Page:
Become a member and get exclusive access to articles, live sessions and more!
Start Your Free Trial

This is the 1st of your 3 free articles

Become a member for unlimited website access and more.

FREE TRIAL Available!

Learn More

Already a member? Sign in to continue reading

Larry Goldings Trio: Moonbird

JazzTimes may earn a small commission if you buy something using one of the retail links in our articles. JazzTimes does not accept money for any editorial recommendations. Read more about our policy here. Thanks for supporting JazzTimes.

This empathetic organ trio (with drummer Bill Stewart and guitarist Peter Bernstein) forged its chemistry in a regular weekly gig at Augie’s, a bar on New York’s Upper West Side that caters to the Columbia University crowd. The three have had various occasions over the years to renew their special musical bond by playing on each other’s albums and on mutual side projects (Goldings and Stewart toured together with guitarist John Scofield). Moonbird brings them all together once again for some heightened stretching, as on the Larry Young-inspired title track, and comfortable grooving, as on the aptly-titled “Comfort Zone.”

Goldings’ liberated sense of time, soulful phrasing, rich harmonic palette and heavy grooving basslines make him one of the most progressive practitioners of the Hammond B-3 organ on the scene. Bernstein brings an inherent bluesiness and a hip, Grant Green-styled sense of phrasing to the trio and Stewart demonstrates the flexibility to swing, funk and color the proceedings with equal aplomb. Together they have that loose-tight thing that takes a band years to develop.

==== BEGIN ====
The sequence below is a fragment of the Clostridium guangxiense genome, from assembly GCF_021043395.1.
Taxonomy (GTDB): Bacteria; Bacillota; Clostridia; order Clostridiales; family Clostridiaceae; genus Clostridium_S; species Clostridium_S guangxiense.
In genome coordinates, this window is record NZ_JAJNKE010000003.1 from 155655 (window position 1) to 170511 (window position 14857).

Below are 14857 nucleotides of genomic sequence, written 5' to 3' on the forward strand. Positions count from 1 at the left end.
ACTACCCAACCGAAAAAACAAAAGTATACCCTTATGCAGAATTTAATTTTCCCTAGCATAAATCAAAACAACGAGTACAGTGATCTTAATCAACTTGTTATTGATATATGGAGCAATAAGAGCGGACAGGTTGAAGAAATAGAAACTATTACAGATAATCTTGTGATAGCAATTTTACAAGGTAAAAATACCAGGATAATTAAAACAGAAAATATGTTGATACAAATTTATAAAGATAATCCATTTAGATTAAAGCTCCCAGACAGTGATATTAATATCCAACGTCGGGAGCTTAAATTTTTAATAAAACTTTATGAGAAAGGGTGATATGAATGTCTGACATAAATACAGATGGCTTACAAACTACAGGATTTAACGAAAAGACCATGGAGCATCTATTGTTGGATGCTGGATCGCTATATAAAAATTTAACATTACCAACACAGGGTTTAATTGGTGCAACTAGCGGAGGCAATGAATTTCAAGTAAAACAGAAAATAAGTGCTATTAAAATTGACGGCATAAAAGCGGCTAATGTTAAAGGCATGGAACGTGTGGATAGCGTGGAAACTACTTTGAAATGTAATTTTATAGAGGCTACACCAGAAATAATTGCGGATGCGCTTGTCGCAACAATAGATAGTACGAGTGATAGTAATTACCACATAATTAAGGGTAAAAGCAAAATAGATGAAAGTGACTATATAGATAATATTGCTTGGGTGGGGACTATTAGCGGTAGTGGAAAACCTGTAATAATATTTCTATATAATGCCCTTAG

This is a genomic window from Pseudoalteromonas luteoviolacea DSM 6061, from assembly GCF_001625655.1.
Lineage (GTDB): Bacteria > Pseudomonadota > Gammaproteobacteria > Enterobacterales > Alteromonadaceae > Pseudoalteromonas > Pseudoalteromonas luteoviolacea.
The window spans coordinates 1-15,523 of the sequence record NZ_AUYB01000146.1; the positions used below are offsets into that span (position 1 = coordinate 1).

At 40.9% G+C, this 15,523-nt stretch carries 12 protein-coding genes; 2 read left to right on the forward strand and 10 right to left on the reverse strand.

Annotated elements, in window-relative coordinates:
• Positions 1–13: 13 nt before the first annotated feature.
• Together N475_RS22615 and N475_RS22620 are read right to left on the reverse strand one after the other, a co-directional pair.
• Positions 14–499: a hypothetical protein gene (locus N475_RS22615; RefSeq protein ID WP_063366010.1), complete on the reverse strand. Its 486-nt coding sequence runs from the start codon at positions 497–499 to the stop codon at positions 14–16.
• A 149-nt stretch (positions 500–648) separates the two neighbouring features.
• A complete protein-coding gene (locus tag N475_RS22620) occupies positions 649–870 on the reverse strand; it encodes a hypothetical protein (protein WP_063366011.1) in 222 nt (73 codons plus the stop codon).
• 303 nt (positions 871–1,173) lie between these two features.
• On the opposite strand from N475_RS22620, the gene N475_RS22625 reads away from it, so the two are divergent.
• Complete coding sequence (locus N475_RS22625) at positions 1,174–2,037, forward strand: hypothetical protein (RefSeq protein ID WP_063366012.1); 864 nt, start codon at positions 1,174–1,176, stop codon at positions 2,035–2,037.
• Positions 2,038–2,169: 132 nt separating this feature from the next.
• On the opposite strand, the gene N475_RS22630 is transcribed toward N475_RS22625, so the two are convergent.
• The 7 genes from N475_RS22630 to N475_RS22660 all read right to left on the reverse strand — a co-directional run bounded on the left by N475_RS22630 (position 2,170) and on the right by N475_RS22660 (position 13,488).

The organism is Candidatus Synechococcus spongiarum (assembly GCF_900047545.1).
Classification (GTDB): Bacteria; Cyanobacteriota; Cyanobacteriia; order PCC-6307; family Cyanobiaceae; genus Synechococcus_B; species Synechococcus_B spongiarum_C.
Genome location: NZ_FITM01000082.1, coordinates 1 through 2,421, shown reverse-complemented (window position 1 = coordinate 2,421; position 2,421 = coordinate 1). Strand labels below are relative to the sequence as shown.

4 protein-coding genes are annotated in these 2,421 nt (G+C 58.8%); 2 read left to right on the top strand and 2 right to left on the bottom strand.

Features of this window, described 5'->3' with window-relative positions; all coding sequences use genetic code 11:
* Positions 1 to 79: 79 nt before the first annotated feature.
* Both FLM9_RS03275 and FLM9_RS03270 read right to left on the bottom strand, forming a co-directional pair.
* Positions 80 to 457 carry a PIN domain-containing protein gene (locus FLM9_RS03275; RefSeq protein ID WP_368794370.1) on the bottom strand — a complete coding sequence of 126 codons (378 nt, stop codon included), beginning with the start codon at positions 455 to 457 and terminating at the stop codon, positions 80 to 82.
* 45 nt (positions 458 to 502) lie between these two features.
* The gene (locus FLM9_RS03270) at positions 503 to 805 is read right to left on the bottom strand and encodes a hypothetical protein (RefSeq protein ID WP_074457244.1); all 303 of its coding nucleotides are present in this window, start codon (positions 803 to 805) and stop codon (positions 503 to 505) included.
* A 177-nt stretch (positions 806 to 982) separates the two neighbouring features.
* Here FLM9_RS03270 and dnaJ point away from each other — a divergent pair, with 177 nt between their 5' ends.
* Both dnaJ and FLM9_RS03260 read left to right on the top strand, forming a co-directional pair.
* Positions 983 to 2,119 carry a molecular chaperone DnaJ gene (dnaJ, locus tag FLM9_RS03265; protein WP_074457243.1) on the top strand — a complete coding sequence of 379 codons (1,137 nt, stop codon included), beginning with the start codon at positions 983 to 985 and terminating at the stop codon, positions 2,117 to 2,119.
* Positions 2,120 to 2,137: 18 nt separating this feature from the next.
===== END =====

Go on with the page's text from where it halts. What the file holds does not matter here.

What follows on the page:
After opening on a swampy note with the New Orleans second line groover, “Crawdaddy,” they drift into some engaging melodic territory on “Moonbird.” Stewart takes a decidedly Elvin Jones-ish approach to the beat here, driving the piece while simultaneously playing against the grain. Bernstein contributes a beautiful, cascading solo and Goldings gradually builds momentum through his solo, holding to the bouncy melody before double timing and finally opening up harmonically.

Their 10-minute meditation on Joni Mitchell’s “Woodstock” is a darkly compelling vehicle for some real spontaneous searching by Goldings on the B-3. “Christine,” for Goldings’ wife, is unapologetically giddy on the lightly swinging Neal Hefti-ish opening theme. As the band shifts nimbly back and forth from 4/4 to 3/4, their old chemistry prevails. The most evocative piece is the hypnotic ballad “Empty Oceans” while the most surprising piece is a singular remake of Randy Newman’s “I Think It’s Going To Rain Today.” And they hold nothing back on the all-out burner, “Xoloft,” which features Stewart in a brilliant, extended drum solo.

As far as organ trios go, it ain’t greasy. But there’s no more sophisticated, swinging and probing B-3 band around.